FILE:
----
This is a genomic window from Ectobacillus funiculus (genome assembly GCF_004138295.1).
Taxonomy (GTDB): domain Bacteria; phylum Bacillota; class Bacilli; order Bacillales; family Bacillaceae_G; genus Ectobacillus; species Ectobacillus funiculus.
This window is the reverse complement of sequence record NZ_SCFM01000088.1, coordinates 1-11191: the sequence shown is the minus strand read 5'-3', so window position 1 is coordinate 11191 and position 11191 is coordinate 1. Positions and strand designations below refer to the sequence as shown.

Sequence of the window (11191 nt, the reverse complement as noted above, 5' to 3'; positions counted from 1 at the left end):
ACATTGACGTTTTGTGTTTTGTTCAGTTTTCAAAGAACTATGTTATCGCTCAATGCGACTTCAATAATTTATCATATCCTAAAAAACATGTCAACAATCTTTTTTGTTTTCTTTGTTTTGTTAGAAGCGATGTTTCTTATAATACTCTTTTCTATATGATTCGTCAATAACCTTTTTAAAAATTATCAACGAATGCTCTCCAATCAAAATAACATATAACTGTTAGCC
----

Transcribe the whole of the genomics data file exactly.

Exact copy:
This is a genomic window from Ectobacillus funiculus (genome assembly GCF_004138295.1).
Taxonomy (GTDB): domain Bacteria; phylum Bacillota; class Bacilli; order Bacillales; family Bacillaceae_G; genus Ectobacillus; species Ectobacillus funiculus.
This window is the reverse complement of sequence record NZ_SCFM01000088.1, coordinates 1-11191: the sequence shown is the minus strand read 5'-3', so window position 1 is coordinate 11191 and position 11191 is coordinate 1. Positions and strand designations below refer to the sequence as shown.

Sequence of the window (11191 nt, the reverse complement as noted above, 5' to 3'; positions counted from 1 at the left end):
ACATTGACGTTTTGTGTTTTGTTCAGTTTTCAAAGAACTATGTTATCGCTCAATGCGACTTCAATAATTTATCATATCCTAAAAAACATGTCAACAATCTTTTTTGTTTTCTTTGTTTTGTTAGAAGCGATGTTTCTTATAATACTCTTTTCTATATGATTCGTCAATAACCTTTTTAAAAATTATCAACGAATGCTCTCCAATCAAAATAACATATAACTGTTAGCC